16SizeWise Alternate Mattress Replacement Specialty BedsSpecialty SurfaceFOAMRIM OnlySofCare® MattressHill ROM Acucair® &SizeWise Alternate Mattress ReplacementDescription-Provides comfort & pressure redistribution when 4 inch GeoMatt used. -Provides adequate depth, density and indentation load deformationsComfort & pressure redistributionComfort & pressure redistribution, shear & moisture reductionClassificationFoam overlayStatic Air MattressContinuous air flow overlayIndicationsComfortFacilitates bed mobility-Prevention in pts at risk for pressure ulcer-Pt able to turn in 2 or more positions without placement on existing pressure area-For pts who develop pressure ulcers while on SofCare-Pt able to turn in 2 or more positions without placement on existing pressure area AND requires moisture managementContraindications-Unstable spinal cord injuries-Cervical tractionWeight Limitlbs and / or does not bottom out*300lbs and / or does not bottom out*Ordering PersonnelRNAPN / CWOCNSpecial ConcernsRequires use of turning schedule & incontinence cover to prevent soiling-Requires use of turning schedule-Unstable surface for transfers in & OOB-Use Gaymar pump to maintain inflation-Check for bottoming outPlastic may cause ↑perspirationDiscontinuationObtain From:CPDDynamic Air Therapy or Isoflex mattresses preclude use of this product-DMC Ordering ProcessDynamic Air Therapy in CHM & DRH precludes use of this product
17Specialty Beds Specialty Surface Hill ROM Flexicair® Eclipse Clinitron ®Clinitron® Rite HiteDescription-Comfort & pressure redistribution, shear & moisture reduction-Comfort & pressure redistribution, shear & moisture reduction-Has bed scale & X-ray windowClassificationLow Air Loss BedAir Fluidized therapy bedAir Fluidized therapy bed & low air loss surfaceIndicationsPrevention in patients > 250lbs-Treatment in pts with breakdown-Treatment in pts with breakdown, posterior burns on bedrest, flaps, & grafts-Provides more moisture / friction / shear control-Pts who qualify for Clinitron Therapy but require period of high head elevation e.g., mechanical ventilationContraindications-Unstable spinal cord injuries-Cervical traction-Not recommended for pts at risk for pulmonary complications or those getting OOB-if pt requires OOB, consider other therapyWeight Limit300lbs and / or does not bottom out*lbs350lbs and / or does notOrdering PersonnelAPN / CWOCNSpecial ConcernsAdd-May cause dehydration motion sickness, wound desiccation-Company rep may be contacted to move bed-Consider a private room-Use MaxiFlo incontinence pads (available from Cardinal)-Elevate heels-Turn for pulm hygieneDiscontinuation-Evidence of wound healing, increase in activity-May convert to Acucair-Pt able to repos with needed frequencyObtain From:-DMC Ordering Process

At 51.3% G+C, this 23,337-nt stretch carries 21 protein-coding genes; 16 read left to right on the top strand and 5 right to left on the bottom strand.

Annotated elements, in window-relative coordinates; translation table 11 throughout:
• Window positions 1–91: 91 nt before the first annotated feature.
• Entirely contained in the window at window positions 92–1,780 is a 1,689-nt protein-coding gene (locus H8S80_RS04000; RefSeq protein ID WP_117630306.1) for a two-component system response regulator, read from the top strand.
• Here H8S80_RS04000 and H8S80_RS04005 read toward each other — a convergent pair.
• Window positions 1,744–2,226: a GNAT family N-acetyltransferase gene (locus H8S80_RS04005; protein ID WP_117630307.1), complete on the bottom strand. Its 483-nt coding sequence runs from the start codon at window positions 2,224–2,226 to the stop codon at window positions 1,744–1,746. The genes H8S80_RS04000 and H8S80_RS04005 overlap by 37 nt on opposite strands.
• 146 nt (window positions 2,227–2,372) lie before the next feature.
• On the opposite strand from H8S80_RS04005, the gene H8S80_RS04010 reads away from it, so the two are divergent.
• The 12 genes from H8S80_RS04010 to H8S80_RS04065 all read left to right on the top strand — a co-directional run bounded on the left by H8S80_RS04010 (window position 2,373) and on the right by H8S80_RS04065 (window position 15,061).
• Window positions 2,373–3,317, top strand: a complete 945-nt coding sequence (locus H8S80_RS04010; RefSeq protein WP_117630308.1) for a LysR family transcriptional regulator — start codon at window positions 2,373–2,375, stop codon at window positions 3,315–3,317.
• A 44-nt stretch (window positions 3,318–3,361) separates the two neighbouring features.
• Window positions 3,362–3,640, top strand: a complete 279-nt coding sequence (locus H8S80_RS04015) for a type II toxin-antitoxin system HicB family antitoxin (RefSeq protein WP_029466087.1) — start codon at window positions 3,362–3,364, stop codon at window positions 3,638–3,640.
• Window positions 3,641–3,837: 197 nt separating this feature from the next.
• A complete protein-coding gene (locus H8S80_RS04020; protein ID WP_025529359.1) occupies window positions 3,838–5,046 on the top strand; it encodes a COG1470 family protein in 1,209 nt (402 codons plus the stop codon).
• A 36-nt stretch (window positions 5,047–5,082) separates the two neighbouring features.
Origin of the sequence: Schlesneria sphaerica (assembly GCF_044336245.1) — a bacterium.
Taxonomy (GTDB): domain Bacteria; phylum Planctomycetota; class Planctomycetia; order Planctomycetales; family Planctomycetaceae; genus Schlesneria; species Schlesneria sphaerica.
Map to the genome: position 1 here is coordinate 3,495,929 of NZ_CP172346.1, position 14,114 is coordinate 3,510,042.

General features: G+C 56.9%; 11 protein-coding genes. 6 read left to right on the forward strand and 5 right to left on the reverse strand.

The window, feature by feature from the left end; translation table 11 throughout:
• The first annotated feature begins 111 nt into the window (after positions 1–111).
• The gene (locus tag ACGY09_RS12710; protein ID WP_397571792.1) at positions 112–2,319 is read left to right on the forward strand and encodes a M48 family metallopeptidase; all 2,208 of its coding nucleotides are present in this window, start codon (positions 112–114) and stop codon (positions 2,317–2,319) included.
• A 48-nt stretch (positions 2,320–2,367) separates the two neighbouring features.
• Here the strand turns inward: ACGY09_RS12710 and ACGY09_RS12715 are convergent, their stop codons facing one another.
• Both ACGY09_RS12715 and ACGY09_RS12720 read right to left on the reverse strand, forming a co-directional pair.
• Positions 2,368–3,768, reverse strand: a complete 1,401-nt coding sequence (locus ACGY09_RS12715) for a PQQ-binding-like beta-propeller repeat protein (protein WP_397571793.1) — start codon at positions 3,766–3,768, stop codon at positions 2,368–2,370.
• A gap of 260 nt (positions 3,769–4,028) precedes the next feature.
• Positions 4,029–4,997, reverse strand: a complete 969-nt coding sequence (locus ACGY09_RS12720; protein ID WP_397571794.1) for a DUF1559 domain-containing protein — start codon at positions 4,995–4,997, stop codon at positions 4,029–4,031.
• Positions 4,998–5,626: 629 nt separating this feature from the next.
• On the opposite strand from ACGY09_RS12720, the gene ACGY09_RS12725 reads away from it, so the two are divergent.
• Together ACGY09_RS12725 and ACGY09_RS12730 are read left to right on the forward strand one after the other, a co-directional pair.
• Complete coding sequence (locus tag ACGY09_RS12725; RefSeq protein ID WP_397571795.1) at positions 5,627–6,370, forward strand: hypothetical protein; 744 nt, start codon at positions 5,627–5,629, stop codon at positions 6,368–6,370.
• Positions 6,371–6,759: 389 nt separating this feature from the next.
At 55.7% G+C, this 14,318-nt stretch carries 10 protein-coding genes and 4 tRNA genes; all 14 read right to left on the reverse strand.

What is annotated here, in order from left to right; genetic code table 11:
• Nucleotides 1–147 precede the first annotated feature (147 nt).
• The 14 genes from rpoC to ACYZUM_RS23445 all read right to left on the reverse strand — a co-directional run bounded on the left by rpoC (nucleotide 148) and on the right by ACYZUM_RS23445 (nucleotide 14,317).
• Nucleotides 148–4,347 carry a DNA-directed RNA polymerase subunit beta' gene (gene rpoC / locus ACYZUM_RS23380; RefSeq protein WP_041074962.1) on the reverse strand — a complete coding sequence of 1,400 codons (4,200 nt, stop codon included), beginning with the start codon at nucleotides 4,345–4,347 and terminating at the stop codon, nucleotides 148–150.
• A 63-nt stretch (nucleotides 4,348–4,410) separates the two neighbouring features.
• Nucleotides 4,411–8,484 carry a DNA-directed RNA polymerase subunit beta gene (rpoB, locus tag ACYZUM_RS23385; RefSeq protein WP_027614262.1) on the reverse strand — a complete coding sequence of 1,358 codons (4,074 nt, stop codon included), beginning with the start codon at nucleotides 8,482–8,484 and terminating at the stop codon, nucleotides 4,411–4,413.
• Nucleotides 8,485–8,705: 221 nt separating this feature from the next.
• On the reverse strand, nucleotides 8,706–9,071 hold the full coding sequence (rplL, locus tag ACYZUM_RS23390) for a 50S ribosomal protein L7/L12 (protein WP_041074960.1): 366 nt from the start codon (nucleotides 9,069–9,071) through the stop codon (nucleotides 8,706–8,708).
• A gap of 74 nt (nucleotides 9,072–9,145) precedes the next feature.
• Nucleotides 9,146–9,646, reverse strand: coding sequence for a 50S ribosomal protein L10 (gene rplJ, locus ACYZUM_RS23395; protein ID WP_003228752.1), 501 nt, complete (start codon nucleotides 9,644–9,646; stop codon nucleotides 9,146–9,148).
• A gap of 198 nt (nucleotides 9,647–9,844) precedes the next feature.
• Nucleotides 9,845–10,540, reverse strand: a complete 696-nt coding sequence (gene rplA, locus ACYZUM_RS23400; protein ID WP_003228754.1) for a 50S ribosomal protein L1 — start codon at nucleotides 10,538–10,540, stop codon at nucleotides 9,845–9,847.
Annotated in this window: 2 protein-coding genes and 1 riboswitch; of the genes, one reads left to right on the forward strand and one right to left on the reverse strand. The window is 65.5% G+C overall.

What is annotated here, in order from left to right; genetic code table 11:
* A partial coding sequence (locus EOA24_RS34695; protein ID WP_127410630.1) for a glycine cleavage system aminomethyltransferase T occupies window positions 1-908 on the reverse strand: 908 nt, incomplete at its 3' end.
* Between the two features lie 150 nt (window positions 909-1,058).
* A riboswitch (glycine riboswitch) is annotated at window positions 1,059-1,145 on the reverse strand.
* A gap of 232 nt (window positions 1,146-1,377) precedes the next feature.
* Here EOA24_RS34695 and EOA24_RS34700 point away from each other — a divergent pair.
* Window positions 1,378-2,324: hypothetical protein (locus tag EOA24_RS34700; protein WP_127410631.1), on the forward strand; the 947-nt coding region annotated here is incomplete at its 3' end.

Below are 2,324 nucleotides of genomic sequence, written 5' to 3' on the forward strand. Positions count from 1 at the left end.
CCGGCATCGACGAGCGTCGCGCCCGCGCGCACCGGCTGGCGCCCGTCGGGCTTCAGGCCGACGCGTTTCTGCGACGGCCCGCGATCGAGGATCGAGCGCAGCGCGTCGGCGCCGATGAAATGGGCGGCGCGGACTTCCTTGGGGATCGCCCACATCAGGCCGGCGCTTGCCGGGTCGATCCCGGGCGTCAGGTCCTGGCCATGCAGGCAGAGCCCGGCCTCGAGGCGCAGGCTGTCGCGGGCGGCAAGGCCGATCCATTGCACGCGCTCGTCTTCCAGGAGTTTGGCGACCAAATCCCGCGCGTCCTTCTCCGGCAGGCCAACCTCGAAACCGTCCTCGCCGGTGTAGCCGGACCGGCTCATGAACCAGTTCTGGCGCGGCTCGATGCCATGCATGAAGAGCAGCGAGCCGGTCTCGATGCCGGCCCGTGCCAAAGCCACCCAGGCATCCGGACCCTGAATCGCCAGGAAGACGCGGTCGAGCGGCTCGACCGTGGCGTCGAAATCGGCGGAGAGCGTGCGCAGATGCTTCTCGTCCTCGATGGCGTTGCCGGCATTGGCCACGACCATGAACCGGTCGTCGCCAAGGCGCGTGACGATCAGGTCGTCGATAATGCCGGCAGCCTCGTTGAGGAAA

18Specialty Beds Specialty Surface Hill ROM Total Care Bariatric KCI BariKareBari Air®DescriptionWide bed to facilitate movement of pts Pressure reduction,-Wide bed to facilitate pt movement-Comfort & pressure redistribution, shear & moisture reductionClassificationLow Air LossFoamIndicationsPressure redistribution-Facilitates pt movement in bed, ambulation, pulmonary toilet, egress from foot• Turn-assist-Percussion / vibration-Comfort device-Facilitates bed movement, ambulation, pulmonary toilet-Pressure redistribution• Stabilization handlesContraindications-Unstable spinal cord injuries-Cervical tractionWeight Limit465 lbsUp to 850lbsOrdering PersonnelAPN / CWOCNSpecial ConcernsFront exit facilitates patient ambulation and egress.Cardiac chair positioning enhances pulm functionX-ray cassette holder-Elevate heels-Turn for pulm hygieneDiscontinuation-meets weight and ambulation requirements-May convert to Acucair-Evidence of wound healing, increase in activity-Pt able to repos with needed frequencyObtain From:-DMC Ordering Process
19Specialty Beds Specialty Surface Sizewise Platform Mighty Air Big Turn Description- -Wide bed to facilitate movement of ptsUp to 1000Lbsexpandable deck allowing for widths of 39” or 48-Wide bed to facilitate movement of pts-Comfort & pressure redistribution, shear & moisture reduction-Has bed scale, HOB elevation scaleTurningClassificationFoamLow Air LossLow Air Loss.Indications--Comfort device-Facilitates pt movement, in bedLow air loss therapy2 therapy modes – Static & Alternating-Lateral rotation up to40 degrees-Percussion/ Vibration-Side wall bolster supportsContraindications-Unstable spinal cord injuries-Cervical traction-if pt requires OOB, consider other therapyWeight LimitUp to 1000lbsOrdering PersonnelAPN / CWOCNSpecial Concerns-Requires use of turning schedule-48 inch surface must be broken down to transfer pt room to room-Elevate heels48 inch surface must be broken down to transfer pt room to roomDiscontinuation-meets weight and ambulation requirementsObtain From:-DMC Ordering Process